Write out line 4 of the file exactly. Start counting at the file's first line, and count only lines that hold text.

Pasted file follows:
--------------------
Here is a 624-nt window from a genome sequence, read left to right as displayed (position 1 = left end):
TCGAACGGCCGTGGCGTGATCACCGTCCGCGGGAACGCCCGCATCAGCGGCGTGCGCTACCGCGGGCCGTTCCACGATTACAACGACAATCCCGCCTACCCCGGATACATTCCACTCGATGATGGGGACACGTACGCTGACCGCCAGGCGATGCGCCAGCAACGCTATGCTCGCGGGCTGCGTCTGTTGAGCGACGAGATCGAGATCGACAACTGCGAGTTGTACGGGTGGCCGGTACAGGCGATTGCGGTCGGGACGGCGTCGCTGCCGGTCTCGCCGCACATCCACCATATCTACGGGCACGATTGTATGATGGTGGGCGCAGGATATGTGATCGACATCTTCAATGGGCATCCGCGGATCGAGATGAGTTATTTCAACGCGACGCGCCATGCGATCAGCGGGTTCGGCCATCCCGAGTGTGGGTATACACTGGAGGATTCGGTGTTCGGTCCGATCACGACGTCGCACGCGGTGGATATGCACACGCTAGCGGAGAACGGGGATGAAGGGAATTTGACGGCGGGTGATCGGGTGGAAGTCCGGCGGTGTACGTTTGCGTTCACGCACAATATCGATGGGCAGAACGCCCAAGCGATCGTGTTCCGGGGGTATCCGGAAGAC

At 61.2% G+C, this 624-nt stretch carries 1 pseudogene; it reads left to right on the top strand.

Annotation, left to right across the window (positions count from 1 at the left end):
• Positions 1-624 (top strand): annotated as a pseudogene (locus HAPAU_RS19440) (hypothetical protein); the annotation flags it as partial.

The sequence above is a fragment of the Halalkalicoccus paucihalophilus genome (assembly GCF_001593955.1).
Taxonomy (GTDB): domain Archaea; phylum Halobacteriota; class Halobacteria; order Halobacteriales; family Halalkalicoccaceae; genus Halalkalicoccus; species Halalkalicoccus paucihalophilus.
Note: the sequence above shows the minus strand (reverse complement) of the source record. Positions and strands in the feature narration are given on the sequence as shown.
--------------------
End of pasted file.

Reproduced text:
Annotation, left to right across the window (positions count from 1 at the left end):